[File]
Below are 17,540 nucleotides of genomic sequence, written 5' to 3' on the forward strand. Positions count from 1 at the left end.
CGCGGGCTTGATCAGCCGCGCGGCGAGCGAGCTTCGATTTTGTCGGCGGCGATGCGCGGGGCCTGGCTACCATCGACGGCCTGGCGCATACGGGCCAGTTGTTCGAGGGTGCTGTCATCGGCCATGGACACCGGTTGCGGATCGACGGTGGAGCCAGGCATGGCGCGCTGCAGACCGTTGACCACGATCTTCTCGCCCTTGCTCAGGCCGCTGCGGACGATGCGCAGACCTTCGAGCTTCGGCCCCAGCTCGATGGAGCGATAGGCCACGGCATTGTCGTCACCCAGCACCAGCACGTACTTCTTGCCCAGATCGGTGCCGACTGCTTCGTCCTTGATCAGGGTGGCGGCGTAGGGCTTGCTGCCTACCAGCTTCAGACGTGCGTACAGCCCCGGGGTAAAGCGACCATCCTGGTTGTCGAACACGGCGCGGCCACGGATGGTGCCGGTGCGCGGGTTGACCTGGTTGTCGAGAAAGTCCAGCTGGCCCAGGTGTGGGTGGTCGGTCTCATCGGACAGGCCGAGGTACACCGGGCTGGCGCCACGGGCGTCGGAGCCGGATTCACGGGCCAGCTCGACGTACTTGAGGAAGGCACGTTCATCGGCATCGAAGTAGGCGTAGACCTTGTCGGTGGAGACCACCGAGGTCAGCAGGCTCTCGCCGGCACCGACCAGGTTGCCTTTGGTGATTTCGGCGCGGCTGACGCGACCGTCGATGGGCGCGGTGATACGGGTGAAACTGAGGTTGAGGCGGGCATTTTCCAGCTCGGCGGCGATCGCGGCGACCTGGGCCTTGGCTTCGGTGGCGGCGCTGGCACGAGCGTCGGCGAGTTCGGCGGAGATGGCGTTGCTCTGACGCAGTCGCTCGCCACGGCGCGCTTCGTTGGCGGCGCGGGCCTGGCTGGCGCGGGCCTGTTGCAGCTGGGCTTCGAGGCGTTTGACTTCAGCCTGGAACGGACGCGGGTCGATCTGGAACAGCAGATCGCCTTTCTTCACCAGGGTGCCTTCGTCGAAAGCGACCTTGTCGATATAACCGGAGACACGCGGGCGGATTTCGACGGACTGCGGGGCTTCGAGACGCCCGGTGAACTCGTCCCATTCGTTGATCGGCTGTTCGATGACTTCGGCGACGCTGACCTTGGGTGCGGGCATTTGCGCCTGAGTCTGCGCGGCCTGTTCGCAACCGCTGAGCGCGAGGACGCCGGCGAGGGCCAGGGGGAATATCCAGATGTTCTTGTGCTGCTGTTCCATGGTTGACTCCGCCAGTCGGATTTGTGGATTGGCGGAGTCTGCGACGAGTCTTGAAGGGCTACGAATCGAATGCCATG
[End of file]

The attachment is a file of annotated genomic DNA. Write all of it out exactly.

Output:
Below are 17,540 nucleotides of genomic sequence, written 5' to 3' on the forward strand. Positions count from 1 at the left end.
CGCGGGCTTGATCAGCCGCGCGGCGAGCGAGCTTCGATTTTGTCGGCGGCGATGCGCGGGGCCTGGCTACCATCGACGGCCTGGCGCATACGGGCCAGTTGTTCGAGGGTGCTGTCATCGGCCATGGACACCGGTTGCGGATCGACGGTGGAGCCAGGCATGGCGCGCTGCAGACCGTTGACCACGATCTTCTCGCCCTTGCTCAGGCCGCTGCGGACGATGCGCAGACCTTCGAGCTTCGGCCCCAGCTCGATGGAGCGATAGGCCACGGCATTGTCGTCACCCAGCACCAGCACGTACTTCTTGCCCAGATCGGTGCCGACTGCTTCGTCCTTGATCAGGGTGGCGGCGTAGGGCTTGCTGCCTACCAGCTTCAGACGTGCGTACAGCCCCGGGGTAAAGCGACCATCCTGGTTGTCGAACACGGCGCGGCCACGGATGGTGCCGGTGCGCGGGTTGACCTGGTTGTCGAGAAAGTCCAGCTGGCCCAGGTGTGGGTGGTCGGTCTCATCGGACAGGCCGAGGTACACCGGGCTGGCGCCACGGGCGTCGGAGCCGGATTCACGGGCCAGCTCGACGTACTTGAGGAAGGCACGTTCATCGGCATCGAAGTAGGCGTAGACCTTGTCGGTGGAGACCACCGAGGTCAGCAGGCTCTCGCCGGCACCGACCAGGTTGCCTTTGGTGATTTCGGCGCGGCTGACGCGACCGTCGATGGGCGCGGTGATACGGGTGAAACTGAGGTTGAGGCGGGCATTTTCCAGCTCGGCGGCGATCGCGGCGACCTGGGCCTTGGCTTCGGTGGCGGCGCTGGCACGAGCGTCGGCGAGTTCGGCGGAGATGGCGTTGCTCTGACGCAGTCGCTCGCCACGGCGCGCTTCGTTGGCGGCGCGGGCCTGGCTGGCGCGGGCCTGTTGCAGCTGGGCTTCGAGGCGTTTGACTTCAGCCTGGAACGGACGCGGGTCGATCTGGAACAGCAGATCGCCTTTCTTCACCAGGGTGCCTTCGTCGAAAGCGACCTTGTCGATATAACCGGAGACACGCGGGCGGATTTCGACGGACTGCGGGGCTTCGAGACGCCCGGTGAACTCGTCCCATTCGTTGATCGGCTGTTCGATGACTTCGGCGACGCTGACCTTGGGTGCGGGCATTTGCGCCTGAGTCTGCGCGGCCTGTTCGCAACCGCTGAGCGCGAGGACGCCGGCGAGGGCCAGGGGGAATATCCAGATGTTCTTGTGCTGCTGTTCCATGGTTGACTCCGCCAGTCGGATTTGTGGATTGGCGGAGTCTGCGACGAGTCTTGAAGGGCTACGAATCGAATGCCATG